An annual report on the operations of the NSW Department of Justice by NSW Auditor-General Margaret Crawford has outlined what went wrong with the Justice SAP implementation, which was completed throughout the department and cluster during the 2016/17 alongside the establishment of the Business Support Centre (BSC) designed to centrally process finance and human resource operations.
The department already spent $2 million in the 2016/17 financial year to fix the problems, with a further $21 million (possibly up to $23 million) to be spent in 2017/18 to fully rectify the implementation issues and reinstate property controls in the system.
According to the report, issues arising from the interrelated projects included:
• The inability of staff to complete bank reconciliations, resulting in a significant number of uncleared reconciling items;
• Roles and responsibilities in the SAP system not being appropriately assigned, which mean that system workflows did not operate as intended;
• The absence of management and payroll reporting, which reduced the effectiveness of oversight controls;
• Concerns over the accuracy of leave balances;
• Concerns over the accuracy of inter-company transactions and balances; and
• General concerns over the integrity and accuracy of financial data and reporting.
While a common contributor to the issues was cited as a lack of recognition of how interdependent the two projects were, the report outlined other problems with project management, which included:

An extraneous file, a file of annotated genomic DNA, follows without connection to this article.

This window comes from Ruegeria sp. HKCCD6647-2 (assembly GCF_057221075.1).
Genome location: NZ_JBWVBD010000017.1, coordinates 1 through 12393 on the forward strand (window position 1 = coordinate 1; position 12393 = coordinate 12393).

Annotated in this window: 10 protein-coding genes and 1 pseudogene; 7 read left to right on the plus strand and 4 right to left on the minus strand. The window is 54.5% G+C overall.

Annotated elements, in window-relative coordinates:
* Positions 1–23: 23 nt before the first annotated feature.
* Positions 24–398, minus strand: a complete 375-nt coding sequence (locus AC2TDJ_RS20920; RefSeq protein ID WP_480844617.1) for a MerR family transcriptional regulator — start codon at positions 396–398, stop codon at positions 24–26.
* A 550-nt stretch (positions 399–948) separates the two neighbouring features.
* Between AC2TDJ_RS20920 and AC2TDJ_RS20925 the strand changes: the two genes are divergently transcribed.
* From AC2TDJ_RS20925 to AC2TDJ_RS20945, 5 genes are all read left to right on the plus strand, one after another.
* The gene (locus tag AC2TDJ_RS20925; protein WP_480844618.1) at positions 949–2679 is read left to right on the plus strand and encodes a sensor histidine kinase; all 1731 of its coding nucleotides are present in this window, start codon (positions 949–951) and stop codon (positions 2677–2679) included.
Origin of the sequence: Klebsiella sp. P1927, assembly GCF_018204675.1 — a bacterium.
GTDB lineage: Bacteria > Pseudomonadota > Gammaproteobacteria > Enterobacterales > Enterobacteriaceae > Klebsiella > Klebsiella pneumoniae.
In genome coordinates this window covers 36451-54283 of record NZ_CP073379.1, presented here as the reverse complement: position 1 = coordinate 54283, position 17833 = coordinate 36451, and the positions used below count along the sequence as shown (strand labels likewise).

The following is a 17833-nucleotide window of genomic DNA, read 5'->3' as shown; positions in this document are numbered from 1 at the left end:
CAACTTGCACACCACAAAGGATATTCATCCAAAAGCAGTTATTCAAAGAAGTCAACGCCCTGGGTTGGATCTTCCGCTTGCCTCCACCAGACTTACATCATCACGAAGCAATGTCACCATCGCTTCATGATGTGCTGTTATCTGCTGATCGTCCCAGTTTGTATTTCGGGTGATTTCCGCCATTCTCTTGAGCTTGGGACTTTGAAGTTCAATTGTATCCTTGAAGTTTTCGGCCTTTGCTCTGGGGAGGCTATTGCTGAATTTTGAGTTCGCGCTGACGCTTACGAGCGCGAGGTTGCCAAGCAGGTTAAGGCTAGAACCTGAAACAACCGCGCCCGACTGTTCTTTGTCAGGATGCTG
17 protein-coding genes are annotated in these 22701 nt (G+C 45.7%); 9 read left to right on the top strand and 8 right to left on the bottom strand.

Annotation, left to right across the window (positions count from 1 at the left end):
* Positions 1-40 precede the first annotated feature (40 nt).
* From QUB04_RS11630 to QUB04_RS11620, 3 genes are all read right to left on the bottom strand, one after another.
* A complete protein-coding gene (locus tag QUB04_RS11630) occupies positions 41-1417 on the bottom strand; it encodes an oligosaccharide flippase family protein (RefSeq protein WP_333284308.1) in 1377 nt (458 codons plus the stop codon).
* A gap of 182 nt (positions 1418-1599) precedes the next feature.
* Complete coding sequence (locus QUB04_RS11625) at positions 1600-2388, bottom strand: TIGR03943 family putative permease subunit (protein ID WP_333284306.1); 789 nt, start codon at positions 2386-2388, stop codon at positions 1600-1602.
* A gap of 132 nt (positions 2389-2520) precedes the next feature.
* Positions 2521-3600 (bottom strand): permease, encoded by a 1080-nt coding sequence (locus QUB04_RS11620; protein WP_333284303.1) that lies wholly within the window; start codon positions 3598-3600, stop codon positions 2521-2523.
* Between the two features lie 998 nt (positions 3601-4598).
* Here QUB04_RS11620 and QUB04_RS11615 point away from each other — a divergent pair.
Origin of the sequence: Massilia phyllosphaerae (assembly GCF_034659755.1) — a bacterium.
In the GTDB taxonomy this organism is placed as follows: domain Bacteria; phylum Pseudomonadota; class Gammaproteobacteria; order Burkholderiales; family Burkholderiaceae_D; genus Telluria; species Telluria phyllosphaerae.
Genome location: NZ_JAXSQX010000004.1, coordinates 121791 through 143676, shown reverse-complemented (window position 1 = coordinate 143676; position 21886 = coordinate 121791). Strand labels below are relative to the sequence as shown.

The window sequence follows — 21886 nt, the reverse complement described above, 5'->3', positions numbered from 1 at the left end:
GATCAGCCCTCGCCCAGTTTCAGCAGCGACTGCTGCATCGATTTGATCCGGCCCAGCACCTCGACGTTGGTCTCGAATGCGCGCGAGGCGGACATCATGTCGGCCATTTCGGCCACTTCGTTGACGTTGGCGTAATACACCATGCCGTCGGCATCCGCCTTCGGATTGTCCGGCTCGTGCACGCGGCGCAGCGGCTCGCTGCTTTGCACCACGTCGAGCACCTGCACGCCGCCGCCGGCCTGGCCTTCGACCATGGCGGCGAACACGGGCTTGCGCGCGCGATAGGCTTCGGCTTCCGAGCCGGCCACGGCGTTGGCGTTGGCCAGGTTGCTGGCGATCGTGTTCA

• The lack of a formal assessment of the relevant skills and experience of key project personnel before project commencement.
• The absence of an effective ongoing project risk identification and management process, including a ‘living’ risk register that captured interdependent risks across both projects.
• The ‘go live’ decision for each Justice SAP wave was not informed by a full understanding of the project or BSC’s readiness, and the risks of going live at that point.
• Insufficient focus on stakeholder engagement and change management.
• Insufficient independent quality management over the project, together with contract and performance management. This could have highlighted risks and issues at an earlier point and allowed for greater control and management.
The Auditor-General noted that some of the issues that bedevilled this project was similar to those identified in the post-implementation review of the LifeLink system, which was completed in May 2015.